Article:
Here is an example to illustrate my perspective.
Several years ago, I had a good client who owned two wellness practices. Each year during our annual insurance review meetings, I discussed the importance of having an EPLI policy, but he repeatedly refused.
One day he called with bad news. A longtime employee had suddenly quit a few weeks before, and he had just received an attorney’s letter stating that horrible events had occurred during her employment and demanding $100,000 to settle the claim. Worst of all, the claim included allegations of sexual harassment resulting from what my client described as daily lighthearted banter and teasing between an office full of friends. My client was emphatic that neither he nor his staff had done anything wrong. He was adamant that he would fight the case all the way to a jury trial.
Fast forward 14 months. After a multitude of depositions, motions, rescheduled court dates and almost $50,000 in legal fees, my client called. He was at the courthouse and the trial was set to begin in 30 minutes. The plaintiff’s attorney was offering to settle out of court for $35,000. He wanted my advice.
I didn’t give legal advice, but I spoke to him as a friend and colleague who had witnessed the toll the lawsuit had taken on him, his employees and the practice. We discussed how his practice and family might be affected by a trial, not to mention more legal fees and a potentially large judgment.
Long story short, he told his attorney to settle. He later told me, “Ed, if you ever have another veterinarian who doesn’t think he needs EPL insurance, feel free to give them my phone number.”
How Much Coverage?
Understanding the cost of an average claim is a good place to start. EPLI claims, even one with doubtful merits, often cost $100,000 or more, depending on the number of plaintiffs involved and the award amount. An interesting data point to consider: Once an employee makes an EPLI claim, others may follow suit with the same accusations. Wage and hour claims are a common example of this scenario.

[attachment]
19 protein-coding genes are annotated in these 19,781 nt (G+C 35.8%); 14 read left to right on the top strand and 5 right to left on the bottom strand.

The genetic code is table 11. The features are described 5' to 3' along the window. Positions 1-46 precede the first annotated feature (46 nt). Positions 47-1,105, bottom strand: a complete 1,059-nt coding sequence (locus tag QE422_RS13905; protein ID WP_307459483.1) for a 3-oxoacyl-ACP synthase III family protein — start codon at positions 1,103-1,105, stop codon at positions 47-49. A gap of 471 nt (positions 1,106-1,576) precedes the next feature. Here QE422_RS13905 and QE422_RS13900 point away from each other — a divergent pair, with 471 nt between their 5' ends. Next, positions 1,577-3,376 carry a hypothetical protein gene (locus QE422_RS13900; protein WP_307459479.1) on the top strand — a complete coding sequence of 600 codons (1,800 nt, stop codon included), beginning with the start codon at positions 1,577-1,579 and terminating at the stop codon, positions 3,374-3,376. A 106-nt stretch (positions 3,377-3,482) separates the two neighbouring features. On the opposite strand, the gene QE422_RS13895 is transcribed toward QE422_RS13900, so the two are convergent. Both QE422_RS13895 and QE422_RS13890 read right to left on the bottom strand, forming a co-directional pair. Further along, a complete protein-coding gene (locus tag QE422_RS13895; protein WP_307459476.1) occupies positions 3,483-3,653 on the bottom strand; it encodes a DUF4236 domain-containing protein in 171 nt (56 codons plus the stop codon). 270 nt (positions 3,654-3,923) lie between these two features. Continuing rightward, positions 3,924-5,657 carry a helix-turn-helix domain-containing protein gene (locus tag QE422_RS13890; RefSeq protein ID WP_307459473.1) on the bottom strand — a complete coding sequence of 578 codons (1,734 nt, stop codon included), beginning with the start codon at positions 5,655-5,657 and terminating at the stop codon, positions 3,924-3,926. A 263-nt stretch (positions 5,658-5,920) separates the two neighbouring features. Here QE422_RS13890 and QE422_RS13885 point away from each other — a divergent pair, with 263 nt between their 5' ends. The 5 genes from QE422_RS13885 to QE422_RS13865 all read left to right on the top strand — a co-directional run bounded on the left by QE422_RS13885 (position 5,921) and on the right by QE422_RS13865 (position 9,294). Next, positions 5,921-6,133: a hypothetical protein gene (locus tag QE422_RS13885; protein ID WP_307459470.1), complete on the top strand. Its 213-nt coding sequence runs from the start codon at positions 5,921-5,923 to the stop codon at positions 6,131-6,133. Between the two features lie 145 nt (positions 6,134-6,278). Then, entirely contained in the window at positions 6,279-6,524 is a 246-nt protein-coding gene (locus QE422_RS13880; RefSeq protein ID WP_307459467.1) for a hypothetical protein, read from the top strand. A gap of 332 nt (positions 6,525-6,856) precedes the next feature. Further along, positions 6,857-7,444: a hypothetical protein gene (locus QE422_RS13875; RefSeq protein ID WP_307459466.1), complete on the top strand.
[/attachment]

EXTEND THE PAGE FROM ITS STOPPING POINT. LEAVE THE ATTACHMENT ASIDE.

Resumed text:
To understand whether you have enough coverage, first look to see if your business owner’s policy includes EPLI. If so, what and how much does it cover? Many standard liability policies exclude employment practices claims, and the majority that do offer protection cover only up to $10,000. A few policies provide up to $100,000, but usually only for standard actions brought by an employee. Additional coverages, such as for third-party and wage and hour law violations, are typically not included.
A standalone policy designed specifically for small- to medium-size businesses may be your best option. These policies typically offer $250,000, $500,000 or $1 million limits, and they should cover third-party claims and defense against wage and hour law violations.
In today’s litigious environment, having the protection of an EPLI policy is an important component of safeguarding the assets of a practice and its owners. EPLI is not cheap, but neither are the claims.
Considering the legal costs of just one claim, combined with the emotional and indirect financial costs on you and your practice — they can exceed all the premiums you would ever pay — why would you not have EPLI? Don’t put it off any longer.